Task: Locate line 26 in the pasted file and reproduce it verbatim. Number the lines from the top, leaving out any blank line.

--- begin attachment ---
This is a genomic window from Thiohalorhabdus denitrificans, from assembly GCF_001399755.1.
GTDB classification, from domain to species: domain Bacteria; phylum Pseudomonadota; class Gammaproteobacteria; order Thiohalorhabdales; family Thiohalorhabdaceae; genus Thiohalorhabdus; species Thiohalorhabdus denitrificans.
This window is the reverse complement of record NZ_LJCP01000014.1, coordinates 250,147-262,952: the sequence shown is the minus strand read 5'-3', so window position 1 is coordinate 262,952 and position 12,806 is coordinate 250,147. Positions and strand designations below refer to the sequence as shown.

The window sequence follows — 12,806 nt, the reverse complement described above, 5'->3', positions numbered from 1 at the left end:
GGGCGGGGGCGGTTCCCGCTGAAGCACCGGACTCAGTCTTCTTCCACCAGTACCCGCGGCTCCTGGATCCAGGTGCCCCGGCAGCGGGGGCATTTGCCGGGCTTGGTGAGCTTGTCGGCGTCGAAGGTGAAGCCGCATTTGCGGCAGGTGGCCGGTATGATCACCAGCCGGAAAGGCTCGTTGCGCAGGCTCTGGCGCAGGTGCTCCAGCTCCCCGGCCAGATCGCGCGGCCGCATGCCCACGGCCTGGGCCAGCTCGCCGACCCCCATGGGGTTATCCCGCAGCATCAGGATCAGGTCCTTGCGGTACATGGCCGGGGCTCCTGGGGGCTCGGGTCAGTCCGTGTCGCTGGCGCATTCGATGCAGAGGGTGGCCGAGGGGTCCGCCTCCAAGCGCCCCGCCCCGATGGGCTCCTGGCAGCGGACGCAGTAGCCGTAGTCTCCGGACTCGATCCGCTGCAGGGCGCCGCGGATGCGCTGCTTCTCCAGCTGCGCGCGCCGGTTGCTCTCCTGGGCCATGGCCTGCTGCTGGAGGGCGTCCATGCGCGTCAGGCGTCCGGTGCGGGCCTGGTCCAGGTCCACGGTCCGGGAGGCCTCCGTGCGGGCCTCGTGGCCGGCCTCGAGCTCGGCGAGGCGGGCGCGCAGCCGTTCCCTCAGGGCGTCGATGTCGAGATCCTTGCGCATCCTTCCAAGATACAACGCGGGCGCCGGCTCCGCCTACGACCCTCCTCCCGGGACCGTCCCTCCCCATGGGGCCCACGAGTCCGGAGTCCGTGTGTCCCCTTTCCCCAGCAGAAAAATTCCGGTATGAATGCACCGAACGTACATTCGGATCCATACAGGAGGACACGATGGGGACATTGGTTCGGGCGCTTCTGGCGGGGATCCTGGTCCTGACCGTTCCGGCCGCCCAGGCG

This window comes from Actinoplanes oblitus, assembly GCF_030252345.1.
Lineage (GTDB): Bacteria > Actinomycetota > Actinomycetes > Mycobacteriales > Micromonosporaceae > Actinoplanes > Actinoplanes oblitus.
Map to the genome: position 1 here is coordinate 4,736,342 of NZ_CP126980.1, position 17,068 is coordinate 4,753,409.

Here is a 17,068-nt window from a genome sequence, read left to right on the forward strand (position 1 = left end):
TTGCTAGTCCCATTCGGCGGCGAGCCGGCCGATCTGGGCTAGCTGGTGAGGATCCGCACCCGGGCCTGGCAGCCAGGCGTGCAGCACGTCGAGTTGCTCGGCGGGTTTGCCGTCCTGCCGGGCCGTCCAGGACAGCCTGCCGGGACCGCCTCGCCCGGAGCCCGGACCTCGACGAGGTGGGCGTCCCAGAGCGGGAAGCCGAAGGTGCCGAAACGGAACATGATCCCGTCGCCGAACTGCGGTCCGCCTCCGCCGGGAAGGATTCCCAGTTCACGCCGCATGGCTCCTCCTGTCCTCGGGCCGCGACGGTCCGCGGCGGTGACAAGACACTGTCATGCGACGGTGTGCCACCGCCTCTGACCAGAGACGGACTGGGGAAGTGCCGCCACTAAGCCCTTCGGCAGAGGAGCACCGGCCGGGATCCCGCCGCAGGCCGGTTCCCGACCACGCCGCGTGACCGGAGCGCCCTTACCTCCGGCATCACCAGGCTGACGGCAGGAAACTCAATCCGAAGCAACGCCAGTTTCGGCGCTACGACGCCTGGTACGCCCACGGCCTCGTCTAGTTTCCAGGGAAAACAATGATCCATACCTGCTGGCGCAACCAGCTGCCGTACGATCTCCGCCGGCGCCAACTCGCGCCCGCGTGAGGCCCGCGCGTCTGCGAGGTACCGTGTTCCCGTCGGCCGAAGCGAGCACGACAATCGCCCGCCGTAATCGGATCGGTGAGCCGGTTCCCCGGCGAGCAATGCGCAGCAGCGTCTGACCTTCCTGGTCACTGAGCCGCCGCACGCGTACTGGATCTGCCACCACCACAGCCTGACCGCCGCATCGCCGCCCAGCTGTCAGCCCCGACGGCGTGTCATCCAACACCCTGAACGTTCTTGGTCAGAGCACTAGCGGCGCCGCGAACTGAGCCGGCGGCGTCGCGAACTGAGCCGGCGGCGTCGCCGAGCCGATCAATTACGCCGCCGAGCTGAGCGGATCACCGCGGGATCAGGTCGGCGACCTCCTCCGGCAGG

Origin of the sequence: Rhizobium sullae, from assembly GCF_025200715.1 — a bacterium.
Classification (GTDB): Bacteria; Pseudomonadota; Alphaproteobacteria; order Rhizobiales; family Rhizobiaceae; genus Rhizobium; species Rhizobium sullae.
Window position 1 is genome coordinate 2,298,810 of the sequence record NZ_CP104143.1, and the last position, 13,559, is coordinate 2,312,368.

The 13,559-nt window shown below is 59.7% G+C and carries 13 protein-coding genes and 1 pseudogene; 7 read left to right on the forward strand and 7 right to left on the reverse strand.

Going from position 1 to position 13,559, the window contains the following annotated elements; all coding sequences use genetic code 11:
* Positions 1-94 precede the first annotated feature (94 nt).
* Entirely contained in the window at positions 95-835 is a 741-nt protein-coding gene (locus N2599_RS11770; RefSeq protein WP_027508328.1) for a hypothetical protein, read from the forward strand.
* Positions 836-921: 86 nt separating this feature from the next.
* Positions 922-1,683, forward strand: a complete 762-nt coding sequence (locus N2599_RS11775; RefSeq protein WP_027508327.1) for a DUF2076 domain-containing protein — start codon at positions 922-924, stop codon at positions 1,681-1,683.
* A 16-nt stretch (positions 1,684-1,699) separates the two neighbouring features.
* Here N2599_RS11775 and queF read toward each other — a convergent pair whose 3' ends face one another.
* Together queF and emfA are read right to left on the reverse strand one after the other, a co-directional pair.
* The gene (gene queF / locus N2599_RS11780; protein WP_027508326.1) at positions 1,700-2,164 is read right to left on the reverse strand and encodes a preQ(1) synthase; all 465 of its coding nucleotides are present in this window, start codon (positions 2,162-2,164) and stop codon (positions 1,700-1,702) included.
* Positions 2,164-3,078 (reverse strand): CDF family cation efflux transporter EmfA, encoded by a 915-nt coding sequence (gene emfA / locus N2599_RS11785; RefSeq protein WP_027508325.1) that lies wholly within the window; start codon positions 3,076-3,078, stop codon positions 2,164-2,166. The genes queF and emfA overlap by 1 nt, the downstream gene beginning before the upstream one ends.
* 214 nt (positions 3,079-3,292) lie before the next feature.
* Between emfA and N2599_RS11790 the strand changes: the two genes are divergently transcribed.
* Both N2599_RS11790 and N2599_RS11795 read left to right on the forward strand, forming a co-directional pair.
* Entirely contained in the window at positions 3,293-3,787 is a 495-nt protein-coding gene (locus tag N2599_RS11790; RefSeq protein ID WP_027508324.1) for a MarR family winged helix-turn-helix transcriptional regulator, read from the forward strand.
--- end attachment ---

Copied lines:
* Between emfA and N2599_RS11790 the strand changes: the two genes are divergently transcribed.